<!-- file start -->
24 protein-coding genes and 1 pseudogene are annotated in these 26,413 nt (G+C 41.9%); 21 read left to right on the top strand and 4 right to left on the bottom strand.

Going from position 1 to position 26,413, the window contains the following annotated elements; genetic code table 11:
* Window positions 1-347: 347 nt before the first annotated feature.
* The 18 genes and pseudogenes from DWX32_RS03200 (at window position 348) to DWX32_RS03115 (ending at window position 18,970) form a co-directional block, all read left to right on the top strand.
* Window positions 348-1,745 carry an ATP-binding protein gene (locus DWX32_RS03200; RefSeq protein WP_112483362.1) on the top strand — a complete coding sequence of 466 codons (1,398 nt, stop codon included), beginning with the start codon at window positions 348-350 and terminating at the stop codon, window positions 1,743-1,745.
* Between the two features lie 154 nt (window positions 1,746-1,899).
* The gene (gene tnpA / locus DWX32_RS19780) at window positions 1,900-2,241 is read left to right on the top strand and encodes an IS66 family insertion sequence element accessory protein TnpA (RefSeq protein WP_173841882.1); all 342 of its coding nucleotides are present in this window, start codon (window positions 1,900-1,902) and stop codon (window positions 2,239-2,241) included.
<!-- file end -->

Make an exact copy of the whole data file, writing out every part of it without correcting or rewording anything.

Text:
24 protein-coding genes and 1 pseudogene are annotated in these 26,413 nt (G+C 41.9%); 21 read left to right on the top strand and 4 right to left on the bottom strand.

Going from position 1 to position 26,413, the window contains the following annotated elements; genetic code table 11:
* Window positions 1-347: 347 nt before the first annotated feature.
* The 18 genes and pseudogenes from DWX32_RS03200 (at window position 348) to DWX32_RS03115 (ending at window position 18,970) form a co-directional block, all read left to right on the top strand.
* Window positions 348-1,745 carry an ATP-binding protein gene (locus DWX32_RS03200; RefSeq protein WP_112483362.1) on the top strand — a complete coding sequence of 466 codons (1,398 nt, stop codon included), beginning with the start codon at window positions 348-350 and terminating at the stop codon, window positions 1,743-1,745.
* Between the two features lie 154 nt (window positions 1,746-1,899).
* The gene (gene tnpA / locus DWX32_RS19780) at window positions 1,900-2,241 is read left to right on the top strand and encodes an IS66 family insertion sequence element accessory protein TnpA (RefSeq protein WP_173841882.1); all 342 of its coding nucleotides are present in this window, start codon (window positions 1,900-1,902) and stop codon (window positions 2,239-2,241) included.